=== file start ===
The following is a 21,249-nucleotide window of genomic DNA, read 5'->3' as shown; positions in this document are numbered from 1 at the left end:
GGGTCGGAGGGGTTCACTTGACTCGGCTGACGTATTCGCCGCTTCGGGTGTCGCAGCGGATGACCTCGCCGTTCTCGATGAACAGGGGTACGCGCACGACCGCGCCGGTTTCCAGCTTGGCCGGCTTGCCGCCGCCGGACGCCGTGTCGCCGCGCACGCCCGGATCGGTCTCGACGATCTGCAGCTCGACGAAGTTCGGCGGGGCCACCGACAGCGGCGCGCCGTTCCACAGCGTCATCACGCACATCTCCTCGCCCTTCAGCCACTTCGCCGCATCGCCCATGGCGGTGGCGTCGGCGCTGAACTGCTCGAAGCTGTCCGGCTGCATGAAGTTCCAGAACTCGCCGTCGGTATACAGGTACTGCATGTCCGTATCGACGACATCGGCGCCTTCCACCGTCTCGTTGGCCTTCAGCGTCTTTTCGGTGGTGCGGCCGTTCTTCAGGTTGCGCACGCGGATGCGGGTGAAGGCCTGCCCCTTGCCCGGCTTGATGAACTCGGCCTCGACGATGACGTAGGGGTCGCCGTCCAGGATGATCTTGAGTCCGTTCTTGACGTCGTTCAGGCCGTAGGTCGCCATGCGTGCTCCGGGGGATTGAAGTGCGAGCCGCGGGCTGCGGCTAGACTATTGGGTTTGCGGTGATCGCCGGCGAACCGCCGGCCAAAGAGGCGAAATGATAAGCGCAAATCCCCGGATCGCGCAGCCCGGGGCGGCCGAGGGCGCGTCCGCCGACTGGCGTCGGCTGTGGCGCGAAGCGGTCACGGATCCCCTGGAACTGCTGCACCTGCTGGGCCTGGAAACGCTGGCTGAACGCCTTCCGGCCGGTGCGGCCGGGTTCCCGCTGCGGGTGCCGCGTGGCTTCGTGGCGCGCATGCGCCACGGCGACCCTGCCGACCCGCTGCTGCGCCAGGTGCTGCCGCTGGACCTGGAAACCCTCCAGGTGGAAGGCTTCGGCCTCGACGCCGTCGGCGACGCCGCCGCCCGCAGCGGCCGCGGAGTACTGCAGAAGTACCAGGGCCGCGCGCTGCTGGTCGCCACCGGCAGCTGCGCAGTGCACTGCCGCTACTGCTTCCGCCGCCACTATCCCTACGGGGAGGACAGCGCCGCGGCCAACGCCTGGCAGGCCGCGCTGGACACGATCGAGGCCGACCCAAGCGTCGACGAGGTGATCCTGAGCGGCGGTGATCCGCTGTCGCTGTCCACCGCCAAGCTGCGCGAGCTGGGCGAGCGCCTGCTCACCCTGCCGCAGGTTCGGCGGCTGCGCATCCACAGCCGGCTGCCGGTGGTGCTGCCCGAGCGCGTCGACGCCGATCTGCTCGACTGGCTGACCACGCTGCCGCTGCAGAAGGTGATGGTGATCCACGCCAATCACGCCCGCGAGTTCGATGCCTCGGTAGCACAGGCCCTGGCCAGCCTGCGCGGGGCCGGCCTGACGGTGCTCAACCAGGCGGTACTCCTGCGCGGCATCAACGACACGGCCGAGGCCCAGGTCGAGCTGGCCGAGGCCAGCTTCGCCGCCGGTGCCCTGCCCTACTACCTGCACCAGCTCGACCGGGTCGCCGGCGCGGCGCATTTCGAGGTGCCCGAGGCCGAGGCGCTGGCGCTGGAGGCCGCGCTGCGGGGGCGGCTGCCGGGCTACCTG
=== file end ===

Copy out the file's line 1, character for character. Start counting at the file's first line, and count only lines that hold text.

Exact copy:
The following is a 21,249-nucleotide window of genomic DNA, read 5'->3' as shown; positions in this document are numbered from 1 at the left end: